This, coupled with the fact that her grandfather was a very famous
artist, secured her regular shows where her paintings sold quickly. Her
grandfather wasn’t just a little famous but a household name whose
work demanded millions and hung in the Met. You could find his paintings reproduced in the poster bin in any college bookstore for undergraduates to frame for their dorm-room walls. Little of her grandfather’s
wealth, however, trickled down to Claire. Her grandfather had had two
wives after Claire’s grandmother, and her father had sold what paintings
he had to fund a series of ill-fated archaeological missions. Because of
these missions, Claire had grown up in a random assortment of countries—Morocco, Israel, Bolivia, Sri Lanka—never knowing where home
was, exactly, and learning to speak with the slight British accent of the
international traveler. So though she sold everything she made, she
barely managed to make enough money to survive on her art in Manhattan, and when her old building went condo, she was forced to find a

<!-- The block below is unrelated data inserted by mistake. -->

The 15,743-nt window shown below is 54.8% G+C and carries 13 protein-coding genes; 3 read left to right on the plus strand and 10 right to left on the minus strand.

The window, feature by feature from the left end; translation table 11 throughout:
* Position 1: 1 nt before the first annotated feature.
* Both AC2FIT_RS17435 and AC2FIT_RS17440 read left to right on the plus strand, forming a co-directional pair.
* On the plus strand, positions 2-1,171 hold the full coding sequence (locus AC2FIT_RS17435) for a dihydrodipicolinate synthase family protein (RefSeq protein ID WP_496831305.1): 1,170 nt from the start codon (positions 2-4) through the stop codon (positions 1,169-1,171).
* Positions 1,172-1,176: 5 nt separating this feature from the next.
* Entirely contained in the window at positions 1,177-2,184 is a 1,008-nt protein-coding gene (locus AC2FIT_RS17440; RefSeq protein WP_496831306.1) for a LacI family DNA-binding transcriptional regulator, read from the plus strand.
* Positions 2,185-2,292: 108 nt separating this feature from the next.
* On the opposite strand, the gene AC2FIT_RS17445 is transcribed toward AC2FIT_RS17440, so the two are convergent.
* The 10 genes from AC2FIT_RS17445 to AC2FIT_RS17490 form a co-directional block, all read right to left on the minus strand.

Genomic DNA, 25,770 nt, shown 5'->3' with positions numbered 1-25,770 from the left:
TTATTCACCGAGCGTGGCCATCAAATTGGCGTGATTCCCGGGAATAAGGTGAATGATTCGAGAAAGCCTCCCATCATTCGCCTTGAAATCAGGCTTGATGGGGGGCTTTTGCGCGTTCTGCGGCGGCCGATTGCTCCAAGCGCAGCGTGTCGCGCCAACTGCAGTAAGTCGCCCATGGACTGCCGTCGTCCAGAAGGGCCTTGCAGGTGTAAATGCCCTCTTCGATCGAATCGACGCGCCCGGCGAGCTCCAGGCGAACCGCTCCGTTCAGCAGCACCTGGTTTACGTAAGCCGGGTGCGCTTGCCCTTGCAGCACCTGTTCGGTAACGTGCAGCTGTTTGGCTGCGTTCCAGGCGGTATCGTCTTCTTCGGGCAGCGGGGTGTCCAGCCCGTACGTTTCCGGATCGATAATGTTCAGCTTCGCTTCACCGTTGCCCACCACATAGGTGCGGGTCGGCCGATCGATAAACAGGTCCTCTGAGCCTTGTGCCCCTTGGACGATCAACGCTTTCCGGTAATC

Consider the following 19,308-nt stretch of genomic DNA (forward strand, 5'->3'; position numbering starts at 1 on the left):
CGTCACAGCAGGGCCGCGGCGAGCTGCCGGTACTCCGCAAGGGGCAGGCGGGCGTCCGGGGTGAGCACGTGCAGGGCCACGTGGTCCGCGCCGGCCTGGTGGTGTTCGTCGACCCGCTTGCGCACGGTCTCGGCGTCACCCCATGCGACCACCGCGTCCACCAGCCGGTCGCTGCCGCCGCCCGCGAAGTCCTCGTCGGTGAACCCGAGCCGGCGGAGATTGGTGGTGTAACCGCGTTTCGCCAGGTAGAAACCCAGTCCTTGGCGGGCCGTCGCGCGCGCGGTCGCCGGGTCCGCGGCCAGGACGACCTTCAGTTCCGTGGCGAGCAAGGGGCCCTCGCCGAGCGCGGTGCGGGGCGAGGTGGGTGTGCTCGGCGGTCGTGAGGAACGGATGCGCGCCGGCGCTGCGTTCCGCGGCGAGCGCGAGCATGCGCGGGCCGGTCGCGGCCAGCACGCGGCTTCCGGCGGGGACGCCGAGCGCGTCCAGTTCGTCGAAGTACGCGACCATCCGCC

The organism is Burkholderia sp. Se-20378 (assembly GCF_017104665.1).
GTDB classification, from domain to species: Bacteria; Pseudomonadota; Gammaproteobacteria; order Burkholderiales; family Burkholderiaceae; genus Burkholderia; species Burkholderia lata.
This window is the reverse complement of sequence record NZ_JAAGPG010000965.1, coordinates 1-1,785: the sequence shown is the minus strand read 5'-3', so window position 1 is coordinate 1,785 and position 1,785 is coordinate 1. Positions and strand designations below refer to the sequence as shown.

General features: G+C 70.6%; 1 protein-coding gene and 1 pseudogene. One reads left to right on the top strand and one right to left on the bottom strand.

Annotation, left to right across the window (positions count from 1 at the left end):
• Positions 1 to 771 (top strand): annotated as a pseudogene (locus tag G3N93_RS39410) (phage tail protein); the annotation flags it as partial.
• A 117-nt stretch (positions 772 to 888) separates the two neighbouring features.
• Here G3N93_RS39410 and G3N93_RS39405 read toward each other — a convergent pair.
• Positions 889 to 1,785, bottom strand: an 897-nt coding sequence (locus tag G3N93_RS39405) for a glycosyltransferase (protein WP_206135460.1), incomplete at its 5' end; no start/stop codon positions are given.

She met the Realtor outside a building near Washington Square Park.
She liked the Realtor’s name, Spieglenik, liked how her gray suit matched
her eyes, how she was bent in unlikely ways like a sculpture that had to
work around a huge knot in wood or stone. She liked how she seldom
spoke and, when she did, how each word felt like calligraphy.
They went upstairs, opened the door, turned on the overhead fluorescent lights. The apartment was a characterless white box. High ceilings
and one nice window, but those were the only things remotely special
about it. It was small, about five hundred square feet, with one corner
blocked off for the bathroom. The only other fixtures were a small stove
and a tiny freestanding basin for a sink. It felt more like an art studio
than an apartment, exactly what she was looking for.
“This apartment meets your requirements with one exception. There
is a door on the back wall that leads to a room that is un-in-hab-it-able.”
“What makes it uninhabitable?”
“It would be easier to show you,” said Spieglenik.
The Realtor led Claire to a plain white door on the far wall. When
she opened the door, there was nothing on the other side except a six-foot-square platform. Around the platform there was empty space that
extended, seemingly forever. The empty space was a mauve color.
“What is it?” asked Claire.
“The everything behind everything, around everything. That space.”
“But what is it made of?”